While we’re on the topic of nasals (blog, 28 May), it’s interesting to note that there’s one nasal that is pretty common in the world’s languages in general, but which we don’t have in English: the palatal nasal, ɲ.
When we borrow words containing a palatal nasal from languages that do have one, we have two possible strategies: map it onto nj, or map it onto simple n.
In final position, there’s no choice: it has to be n. So French Charlemagne ʃaʁləmaɲ becomes ˈʃɑː(r)ləmeɪn (mostly), and champagne ʃɑ̃paɲ becomes ˌʃæmˈpeɪn; we use the French name for German Köln kœln, namely Cologne kɔlɔɲ, which we pronounce as kəˈləʊn. In Boulogne bulɔɲ, on the other hand, we transfer the palatality to the vowel and say buˈlɔɪn.
Medially, we have nj in poignant, cognac, vignette. French doesn’t have word-initial ɲ, so the question of what to do with it doesn’t arise; but Italian does have it, and when confronted with gnocchi I think most people just say ˈnɒki, unless they are among the few linguistic sophisticates who know it ought to be ˈnjɒki. There’s a phonotactic problem there, though, in that in a stressed syllable English Cj- is on the whole restricted to positions before the vowel uː or something derived from it.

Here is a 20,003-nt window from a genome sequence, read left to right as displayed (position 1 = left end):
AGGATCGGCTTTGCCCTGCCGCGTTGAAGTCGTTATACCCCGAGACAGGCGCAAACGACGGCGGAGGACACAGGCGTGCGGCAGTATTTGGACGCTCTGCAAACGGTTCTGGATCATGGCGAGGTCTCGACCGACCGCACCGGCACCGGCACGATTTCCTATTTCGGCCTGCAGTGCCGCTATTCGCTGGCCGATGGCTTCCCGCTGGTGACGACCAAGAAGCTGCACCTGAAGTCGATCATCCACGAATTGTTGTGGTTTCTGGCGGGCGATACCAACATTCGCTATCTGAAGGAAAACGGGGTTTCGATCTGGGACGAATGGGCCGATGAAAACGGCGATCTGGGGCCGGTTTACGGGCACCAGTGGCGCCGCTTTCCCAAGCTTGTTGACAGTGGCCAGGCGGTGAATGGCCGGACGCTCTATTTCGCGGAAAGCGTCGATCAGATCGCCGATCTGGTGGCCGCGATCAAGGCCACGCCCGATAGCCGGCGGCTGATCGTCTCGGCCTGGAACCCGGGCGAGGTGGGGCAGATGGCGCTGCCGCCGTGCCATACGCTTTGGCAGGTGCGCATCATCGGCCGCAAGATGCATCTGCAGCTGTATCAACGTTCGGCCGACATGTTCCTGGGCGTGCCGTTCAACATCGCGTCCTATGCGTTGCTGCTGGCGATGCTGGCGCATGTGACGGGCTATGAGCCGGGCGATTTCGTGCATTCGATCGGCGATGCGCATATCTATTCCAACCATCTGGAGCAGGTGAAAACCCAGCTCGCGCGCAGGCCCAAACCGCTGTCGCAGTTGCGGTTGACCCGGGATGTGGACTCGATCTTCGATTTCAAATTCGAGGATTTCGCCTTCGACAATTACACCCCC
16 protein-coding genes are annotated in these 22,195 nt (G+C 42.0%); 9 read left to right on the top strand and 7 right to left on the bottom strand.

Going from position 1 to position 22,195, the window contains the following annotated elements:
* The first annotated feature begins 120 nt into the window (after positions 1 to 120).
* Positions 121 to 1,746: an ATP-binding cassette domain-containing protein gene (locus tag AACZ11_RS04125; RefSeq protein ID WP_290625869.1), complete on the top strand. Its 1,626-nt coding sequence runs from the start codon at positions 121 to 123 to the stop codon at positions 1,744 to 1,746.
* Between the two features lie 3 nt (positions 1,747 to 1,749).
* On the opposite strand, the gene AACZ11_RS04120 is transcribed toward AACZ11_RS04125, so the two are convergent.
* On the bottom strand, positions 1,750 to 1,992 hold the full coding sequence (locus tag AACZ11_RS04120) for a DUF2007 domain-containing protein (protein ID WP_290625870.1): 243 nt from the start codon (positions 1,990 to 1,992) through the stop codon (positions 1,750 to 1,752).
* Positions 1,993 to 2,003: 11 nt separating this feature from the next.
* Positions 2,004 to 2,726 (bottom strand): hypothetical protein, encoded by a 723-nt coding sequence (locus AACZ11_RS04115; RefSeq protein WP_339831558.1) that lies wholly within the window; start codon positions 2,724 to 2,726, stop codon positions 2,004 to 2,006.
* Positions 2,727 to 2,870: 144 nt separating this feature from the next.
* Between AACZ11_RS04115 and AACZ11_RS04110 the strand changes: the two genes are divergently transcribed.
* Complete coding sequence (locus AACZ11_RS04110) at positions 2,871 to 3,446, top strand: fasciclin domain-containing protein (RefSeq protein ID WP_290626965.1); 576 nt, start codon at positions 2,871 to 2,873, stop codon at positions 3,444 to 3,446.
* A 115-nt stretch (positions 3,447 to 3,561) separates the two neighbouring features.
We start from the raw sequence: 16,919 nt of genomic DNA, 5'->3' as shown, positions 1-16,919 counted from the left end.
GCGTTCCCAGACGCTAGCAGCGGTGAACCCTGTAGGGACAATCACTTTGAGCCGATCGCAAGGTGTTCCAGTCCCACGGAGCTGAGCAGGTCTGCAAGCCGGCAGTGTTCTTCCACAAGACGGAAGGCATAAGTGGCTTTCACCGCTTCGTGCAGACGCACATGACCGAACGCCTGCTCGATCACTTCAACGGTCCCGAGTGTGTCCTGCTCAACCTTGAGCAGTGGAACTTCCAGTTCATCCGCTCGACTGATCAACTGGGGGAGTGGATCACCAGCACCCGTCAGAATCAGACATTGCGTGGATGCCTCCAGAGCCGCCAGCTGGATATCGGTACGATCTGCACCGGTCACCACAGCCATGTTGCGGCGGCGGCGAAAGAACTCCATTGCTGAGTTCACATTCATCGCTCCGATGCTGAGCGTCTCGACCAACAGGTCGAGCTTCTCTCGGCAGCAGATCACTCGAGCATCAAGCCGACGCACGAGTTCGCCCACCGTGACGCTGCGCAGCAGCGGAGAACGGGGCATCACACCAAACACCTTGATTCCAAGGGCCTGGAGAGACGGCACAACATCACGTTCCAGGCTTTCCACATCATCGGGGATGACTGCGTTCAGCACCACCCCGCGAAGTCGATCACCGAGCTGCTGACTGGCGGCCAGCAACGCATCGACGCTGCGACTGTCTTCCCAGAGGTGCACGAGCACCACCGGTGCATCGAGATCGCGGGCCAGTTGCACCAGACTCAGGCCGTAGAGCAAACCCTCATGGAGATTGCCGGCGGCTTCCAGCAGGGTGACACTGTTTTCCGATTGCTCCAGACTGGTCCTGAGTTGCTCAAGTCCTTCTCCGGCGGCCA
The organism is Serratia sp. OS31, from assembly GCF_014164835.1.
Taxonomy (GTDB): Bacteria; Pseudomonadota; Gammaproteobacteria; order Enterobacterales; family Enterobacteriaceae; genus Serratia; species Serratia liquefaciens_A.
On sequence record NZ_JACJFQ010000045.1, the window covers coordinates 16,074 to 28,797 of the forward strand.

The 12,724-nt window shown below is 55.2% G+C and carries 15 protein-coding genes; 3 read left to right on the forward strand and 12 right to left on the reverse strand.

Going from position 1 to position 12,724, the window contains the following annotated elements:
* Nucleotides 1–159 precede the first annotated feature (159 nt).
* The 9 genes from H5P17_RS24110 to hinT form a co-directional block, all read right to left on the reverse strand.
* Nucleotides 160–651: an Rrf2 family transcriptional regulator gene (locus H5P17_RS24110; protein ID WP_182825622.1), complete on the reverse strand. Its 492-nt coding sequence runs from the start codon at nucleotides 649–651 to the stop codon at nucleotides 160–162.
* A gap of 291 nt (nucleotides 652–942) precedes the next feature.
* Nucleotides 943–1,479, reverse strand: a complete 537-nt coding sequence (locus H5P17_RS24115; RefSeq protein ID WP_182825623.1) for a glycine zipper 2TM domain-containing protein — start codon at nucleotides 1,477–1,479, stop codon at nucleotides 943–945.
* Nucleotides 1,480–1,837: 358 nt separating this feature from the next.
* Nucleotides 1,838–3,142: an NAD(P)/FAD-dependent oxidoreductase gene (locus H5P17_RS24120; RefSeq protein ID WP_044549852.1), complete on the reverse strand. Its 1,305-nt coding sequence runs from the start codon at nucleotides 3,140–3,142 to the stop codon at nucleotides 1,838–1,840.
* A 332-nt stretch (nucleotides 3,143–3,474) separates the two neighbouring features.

When it comes to Spanish, I think most British people ignore the diacritic in piña colada piɲakoˈlaða and just say ˈpiːnə kəˈlɑːdə. But Americans know more Spanish, and say ˈpiːnjə. In the case of cañon, fortunately we decided to anglicize its spelling to canyon, so everyone says nj.
Few British people know any Portuguese, so piranha, BrPort piˈraɲa, is usually just pəˈrɑːnə.
Now you know what the picture is for.